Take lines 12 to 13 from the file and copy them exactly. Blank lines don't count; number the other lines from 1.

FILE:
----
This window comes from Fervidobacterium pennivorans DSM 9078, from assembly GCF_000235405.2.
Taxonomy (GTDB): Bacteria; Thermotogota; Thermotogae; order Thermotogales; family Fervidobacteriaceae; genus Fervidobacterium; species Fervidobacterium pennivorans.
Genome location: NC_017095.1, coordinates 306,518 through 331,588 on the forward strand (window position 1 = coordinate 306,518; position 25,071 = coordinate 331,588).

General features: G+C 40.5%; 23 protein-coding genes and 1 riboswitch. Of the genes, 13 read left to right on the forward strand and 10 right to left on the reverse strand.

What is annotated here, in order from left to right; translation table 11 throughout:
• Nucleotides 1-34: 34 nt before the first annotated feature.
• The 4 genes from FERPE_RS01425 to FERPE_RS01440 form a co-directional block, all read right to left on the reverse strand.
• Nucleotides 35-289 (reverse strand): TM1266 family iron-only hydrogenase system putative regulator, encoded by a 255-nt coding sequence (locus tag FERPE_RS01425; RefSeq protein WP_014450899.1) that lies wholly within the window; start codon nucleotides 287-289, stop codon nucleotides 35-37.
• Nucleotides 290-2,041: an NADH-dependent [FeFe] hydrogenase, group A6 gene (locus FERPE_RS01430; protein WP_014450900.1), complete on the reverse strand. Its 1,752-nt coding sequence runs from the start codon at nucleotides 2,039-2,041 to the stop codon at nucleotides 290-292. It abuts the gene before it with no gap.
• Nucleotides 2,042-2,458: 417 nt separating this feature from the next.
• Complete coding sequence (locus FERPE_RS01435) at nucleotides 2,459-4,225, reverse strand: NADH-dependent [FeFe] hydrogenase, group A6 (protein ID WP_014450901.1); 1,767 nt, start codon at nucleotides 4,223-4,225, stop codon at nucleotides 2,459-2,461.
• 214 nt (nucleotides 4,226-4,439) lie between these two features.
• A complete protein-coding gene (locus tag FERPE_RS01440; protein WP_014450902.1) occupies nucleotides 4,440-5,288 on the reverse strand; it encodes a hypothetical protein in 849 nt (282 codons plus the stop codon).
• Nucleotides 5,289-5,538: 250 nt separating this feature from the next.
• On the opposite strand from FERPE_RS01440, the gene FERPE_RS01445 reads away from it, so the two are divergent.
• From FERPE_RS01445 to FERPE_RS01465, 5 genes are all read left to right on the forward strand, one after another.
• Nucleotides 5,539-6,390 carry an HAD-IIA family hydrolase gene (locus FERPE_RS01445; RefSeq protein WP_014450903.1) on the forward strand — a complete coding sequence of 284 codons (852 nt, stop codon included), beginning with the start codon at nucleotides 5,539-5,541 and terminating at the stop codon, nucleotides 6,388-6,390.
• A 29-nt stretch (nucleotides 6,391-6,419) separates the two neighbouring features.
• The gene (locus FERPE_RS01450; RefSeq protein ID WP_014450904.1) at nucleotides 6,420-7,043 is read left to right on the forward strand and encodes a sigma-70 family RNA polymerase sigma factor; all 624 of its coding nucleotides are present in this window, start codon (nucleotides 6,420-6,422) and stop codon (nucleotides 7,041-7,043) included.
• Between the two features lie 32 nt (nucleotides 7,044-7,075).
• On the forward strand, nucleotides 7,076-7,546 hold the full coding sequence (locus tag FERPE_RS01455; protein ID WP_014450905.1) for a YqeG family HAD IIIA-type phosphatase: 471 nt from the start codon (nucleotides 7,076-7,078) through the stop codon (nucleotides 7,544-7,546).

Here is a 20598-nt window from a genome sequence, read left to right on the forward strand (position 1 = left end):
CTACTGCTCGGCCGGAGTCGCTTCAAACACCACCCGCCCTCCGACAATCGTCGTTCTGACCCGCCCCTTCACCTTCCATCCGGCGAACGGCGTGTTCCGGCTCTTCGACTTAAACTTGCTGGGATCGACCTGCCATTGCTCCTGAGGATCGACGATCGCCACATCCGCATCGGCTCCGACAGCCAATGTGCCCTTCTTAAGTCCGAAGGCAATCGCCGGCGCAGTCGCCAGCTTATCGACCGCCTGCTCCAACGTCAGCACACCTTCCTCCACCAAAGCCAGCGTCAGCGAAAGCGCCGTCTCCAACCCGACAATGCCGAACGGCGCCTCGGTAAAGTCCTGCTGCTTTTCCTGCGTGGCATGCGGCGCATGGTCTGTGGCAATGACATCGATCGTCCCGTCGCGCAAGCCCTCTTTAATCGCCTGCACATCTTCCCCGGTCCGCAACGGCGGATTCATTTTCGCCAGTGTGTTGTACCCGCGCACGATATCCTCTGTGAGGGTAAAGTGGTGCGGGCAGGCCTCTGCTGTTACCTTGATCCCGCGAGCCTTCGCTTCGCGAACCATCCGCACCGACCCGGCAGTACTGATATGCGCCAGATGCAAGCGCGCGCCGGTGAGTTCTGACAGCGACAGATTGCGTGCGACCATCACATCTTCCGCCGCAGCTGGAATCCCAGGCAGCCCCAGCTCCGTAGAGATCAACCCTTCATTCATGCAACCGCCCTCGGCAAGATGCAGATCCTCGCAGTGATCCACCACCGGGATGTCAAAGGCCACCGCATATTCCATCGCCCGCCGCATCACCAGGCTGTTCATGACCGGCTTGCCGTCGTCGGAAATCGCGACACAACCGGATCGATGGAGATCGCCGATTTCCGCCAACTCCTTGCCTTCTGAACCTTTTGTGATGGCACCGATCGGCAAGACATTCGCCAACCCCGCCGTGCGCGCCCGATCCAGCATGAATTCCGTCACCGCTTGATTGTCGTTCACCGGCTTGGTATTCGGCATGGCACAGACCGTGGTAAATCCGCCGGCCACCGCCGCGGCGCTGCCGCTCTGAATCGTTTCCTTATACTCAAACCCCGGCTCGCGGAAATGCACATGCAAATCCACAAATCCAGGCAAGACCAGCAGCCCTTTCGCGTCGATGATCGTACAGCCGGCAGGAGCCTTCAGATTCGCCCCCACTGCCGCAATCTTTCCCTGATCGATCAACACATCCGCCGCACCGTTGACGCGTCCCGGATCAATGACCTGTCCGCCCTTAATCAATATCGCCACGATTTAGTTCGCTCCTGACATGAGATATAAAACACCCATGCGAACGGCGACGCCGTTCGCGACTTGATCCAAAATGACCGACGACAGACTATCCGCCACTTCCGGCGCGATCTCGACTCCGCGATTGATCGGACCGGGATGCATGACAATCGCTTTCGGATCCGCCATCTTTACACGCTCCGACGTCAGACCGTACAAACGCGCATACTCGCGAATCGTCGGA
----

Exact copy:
• 214 nt (nucleotides 4,226-4,439) lie between these two features.
• A complete protein-coding gene (locus tag FERPE_RS01440; protein WP_014450902.1) occupies nucleotides 4,440-5,288 on the reverse strand; it encodes a hypothetical protein in 849 nt (282 codons plus the stop codon).